Iacub, who moved to France in 1989 after being the youngest member of the Buenos Aires bar, has made a name for herself as a philosophe libertaire (a libertarian philosopher in the French sense, i.e., anarchist), defending prostitution, full sexual freedom, and condemning feminists for their allegedly moralizing tone and acts. A personage like DSK, with his notoriously outsized libido, seemed to be made for her, and she defended him several times in her columns in the left-wing daily Libération and in interviews. Less well-known in America than the hotel rape case were DSK’s subsequent problems as member of an alleged prostitution ring — and here, too, Iacub defended DSK, likening him to Meursault in Camus’ The Stranger, “sentenced to the guillotine because he didn’t cry at his mother’s burial.” (In this case his lawyer defended DSK in the press against the charge of hiring prostitutes by saying that when women are naked it’s hard to tell who’s a prostitute). Iacub was incensed at French feminists’ immediate taking up for Strauss-Kahn’s victim in the rape case, and condemned the media and intellectuals who “sought above all else to not stand out and to show how moral, feminist, and united they were in the face of an ignominy they considered proved even before the judges.”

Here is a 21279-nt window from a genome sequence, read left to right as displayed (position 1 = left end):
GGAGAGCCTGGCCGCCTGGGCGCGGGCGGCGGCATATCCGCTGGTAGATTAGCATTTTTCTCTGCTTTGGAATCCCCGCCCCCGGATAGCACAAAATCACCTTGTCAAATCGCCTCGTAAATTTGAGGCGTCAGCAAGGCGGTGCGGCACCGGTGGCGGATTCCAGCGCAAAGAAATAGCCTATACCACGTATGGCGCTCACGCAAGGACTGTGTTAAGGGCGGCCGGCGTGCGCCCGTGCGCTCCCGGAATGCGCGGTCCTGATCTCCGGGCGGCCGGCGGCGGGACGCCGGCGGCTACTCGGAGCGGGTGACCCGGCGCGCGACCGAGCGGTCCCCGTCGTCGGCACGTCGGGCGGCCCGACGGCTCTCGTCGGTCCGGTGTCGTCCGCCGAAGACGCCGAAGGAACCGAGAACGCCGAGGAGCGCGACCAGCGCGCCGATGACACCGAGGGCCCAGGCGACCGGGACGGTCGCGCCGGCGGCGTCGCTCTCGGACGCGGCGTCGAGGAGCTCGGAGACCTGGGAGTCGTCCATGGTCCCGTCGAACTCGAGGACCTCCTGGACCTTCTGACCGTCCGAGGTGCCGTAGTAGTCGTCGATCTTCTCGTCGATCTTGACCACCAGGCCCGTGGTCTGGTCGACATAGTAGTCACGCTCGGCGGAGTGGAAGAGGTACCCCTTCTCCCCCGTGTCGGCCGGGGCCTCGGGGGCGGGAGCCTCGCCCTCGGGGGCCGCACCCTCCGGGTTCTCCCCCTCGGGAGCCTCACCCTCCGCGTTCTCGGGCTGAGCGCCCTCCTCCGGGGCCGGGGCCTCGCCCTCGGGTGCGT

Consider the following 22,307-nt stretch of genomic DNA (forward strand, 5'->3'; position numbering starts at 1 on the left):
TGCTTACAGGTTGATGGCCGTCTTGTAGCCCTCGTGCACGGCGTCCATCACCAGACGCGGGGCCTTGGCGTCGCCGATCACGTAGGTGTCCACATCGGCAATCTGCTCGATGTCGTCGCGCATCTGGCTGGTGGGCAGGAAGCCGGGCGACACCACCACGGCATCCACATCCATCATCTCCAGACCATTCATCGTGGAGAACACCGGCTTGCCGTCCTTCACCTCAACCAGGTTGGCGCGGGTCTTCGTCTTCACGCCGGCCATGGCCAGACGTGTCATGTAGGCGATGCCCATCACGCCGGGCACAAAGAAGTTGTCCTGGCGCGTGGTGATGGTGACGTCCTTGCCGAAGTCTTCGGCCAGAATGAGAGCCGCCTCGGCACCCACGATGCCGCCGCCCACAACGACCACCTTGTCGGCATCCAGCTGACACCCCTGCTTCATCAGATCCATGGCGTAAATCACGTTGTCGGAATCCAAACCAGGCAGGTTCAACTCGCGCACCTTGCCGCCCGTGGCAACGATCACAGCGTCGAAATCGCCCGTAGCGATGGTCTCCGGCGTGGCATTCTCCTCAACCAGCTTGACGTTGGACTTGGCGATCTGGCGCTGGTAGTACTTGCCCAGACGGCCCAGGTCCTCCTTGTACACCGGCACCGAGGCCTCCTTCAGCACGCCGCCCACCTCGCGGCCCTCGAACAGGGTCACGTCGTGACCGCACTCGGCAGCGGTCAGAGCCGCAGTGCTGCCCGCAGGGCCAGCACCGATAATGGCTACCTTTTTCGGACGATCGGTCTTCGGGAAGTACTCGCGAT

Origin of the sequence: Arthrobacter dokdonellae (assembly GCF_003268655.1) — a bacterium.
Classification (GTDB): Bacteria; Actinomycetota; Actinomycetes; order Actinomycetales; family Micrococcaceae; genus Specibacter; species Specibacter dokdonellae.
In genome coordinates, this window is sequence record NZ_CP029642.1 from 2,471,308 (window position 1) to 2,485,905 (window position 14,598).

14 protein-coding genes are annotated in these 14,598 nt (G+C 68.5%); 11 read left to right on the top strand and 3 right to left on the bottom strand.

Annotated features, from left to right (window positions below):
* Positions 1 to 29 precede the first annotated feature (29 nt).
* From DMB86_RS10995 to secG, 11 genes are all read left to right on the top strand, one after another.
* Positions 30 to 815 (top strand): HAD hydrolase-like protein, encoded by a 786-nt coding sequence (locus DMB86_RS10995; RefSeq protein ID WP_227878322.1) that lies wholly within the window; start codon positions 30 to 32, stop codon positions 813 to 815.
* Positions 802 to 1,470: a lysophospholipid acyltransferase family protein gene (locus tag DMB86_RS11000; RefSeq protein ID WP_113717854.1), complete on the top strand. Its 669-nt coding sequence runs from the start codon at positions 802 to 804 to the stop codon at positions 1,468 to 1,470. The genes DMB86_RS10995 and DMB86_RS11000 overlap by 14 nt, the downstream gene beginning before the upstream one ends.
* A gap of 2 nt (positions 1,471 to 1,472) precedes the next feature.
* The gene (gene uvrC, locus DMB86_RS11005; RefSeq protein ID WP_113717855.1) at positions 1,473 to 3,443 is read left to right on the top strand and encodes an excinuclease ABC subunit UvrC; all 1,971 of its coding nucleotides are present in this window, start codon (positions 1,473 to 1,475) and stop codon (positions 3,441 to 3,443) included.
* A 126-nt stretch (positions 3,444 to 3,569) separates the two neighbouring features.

In early 2012, Iacub published a book called Une société de violeurs (A Society of Rapists), in which she continued her defense of Strauss-Kahn against “punitive feminism.” The two were fated to be together.
The beautiful, flamboyant Iacub had much to attract DSK, and what is more, she had written that “far from being a vice of pigs we tolerate, libertinage should be seen as the future of our sexual practices.” DSK had to meet her, and a few hours before their first meeting he texted her: “You who love to write, tell me what you want me to do to you when we meet.”
That night their affair began.
Now Iacub has published a novel about their affair, titled Belle et Bête (Beautiful and Stupid, but also a play on the French title of Beauty and the Beast, La Belle et la Bête), and the book has riled the French literary and intellectual world. Although Strauss-Kahn is not mentioned by name in the book, he is clearly the subject, and he sued to block its publication on the grounds that it was an invasion of his privacy. Since there is no First Amendment in France, he partially won his case, with the publisher and the author being fined, as was the magazine Le Nouvel Observateur, which published excerpts and an interview with Iacub. Every copy of the book — which is a best-seller — contains a notice stating that Strauss-Kahn considers it an invasion of privacy.